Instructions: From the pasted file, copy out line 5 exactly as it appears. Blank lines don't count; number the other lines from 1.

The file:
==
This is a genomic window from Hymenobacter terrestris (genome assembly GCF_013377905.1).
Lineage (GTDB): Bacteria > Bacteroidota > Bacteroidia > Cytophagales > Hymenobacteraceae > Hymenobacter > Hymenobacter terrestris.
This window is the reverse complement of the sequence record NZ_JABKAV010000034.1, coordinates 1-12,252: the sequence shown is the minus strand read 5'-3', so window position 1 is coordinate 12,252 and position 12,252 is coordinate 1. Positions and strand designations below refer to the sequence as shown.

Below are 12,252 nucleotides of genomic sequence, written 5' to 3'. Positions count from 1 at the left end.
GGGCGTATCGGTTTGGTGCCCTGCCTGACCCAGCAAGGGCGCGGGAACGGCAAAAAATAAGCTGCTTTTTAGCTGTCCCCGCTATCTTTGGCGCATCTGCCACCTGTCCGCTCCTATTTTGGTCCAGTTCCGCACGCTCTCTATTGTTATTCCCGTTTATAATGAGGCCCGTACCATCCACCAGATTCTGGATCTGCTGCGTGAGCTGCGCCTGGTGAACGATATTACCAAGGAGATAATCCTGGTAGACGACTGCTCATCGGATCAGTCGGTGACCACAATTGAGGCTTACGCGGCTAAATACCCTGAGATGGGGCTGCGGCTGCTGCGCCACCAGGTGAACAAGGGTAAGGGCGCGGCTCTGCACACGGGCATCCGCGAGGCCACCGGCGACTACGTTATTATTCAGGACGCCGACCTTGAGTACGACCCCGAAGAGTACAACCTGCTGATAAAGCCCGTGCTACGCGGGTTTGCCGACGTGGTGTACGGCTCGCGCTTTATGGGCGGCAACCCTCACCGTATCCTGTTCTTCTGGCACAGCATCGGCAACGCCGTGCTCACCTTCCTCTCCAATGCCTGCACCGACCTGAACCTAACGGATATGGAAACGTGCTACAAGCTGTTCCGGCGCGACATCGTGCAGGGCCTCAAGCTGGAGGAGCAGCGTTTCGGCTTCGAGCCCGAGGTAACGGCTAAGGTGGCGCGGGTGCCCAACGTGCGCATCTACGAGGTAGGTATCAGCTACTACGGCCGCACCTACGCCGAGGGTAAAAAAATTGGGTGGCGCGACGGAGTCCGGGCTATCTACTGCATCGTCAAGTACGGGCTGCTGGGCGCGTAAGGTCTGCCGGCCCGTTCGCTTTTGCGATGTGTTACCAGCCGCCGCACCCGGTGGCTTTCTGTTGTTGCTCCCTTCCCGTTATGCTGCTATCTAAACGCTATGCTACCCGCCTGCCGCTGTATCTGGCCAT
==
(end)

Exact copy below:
GGGCGTATCGGTTTGGTGCCCTGCCTGACCCAGCAAGGGCGCGGGAACGGCAAAAAATAAGCTGCTTTTTAGCTGTCCCCGCTATCTTTGGCGCATCTGCCACCTGTCCGCTCCTATTTTGGTCCAGTTCCGCACGCTCTCTATTGTTATTCCCGTTTATAATGAGGCCCGTACCATCCACCAGATTCTGGATCTGCTGCGTGAGCTGCGCCTGGTGAACGATATTACCAAGGAGATAATCCTGGTAGACGACTGCTCATCGGATCAGTCGGTGACCACAATTGAGGCTTACGCGGCTAAATACCCTGAGATGGGGCTGCGGCTGCTGCGCCACCAGGTGAACAAGGGTAAGGGCGCGGCTCTGCACACGGGCATCCGCGAGGCCACCGGCGACTACGTTATTATTCAGGACGCCGACCTTGAGTACGACCCCGAAGAGTACAACCTGCTGATAAAGCCCGTGCTACGCGGGTTTGCCGACGTGGTGTACGGCTCGCGCTTTATGGGCGGCAACCCTCACCGTATCCTGTTCTTCTGGCACAGCATCGGCAACGCCGTGCTCACCTTCCTCTCCAATGCCTGCACCGACCTGAACCTAACGGATATGGAAACGTGCTACAAGCTGTTCCGGCGCGACATCGTGCAGGGCCTCAAGCTGGAGGAGCAGCGTTTCGGCTTCGAGCCCGAGGTAACGGCTAAGGTGGCGCGGGTGCCCAACGTGCGCATCTACGAGGTAGGTATCAGCTACTACGGCCGCACCTACGCCGAGGGTAAAAAAATTGGGTGGCGCGACGGAGTCCGGGCTATCTACTGCATCGTCAAGTACGGGCTGCTGGGCGCGTAAGGTCTGCCGGCCCGTTCGCTTTTGCGATGTGTTACCAGCCGCCGCACCCGGTGGCTTTCTGTTGTTGCTCCCTTCCCGTTATGCTGCTATCTAAACGCTATGCTACCCGCCTGCCGCTGTATCTGGCCAT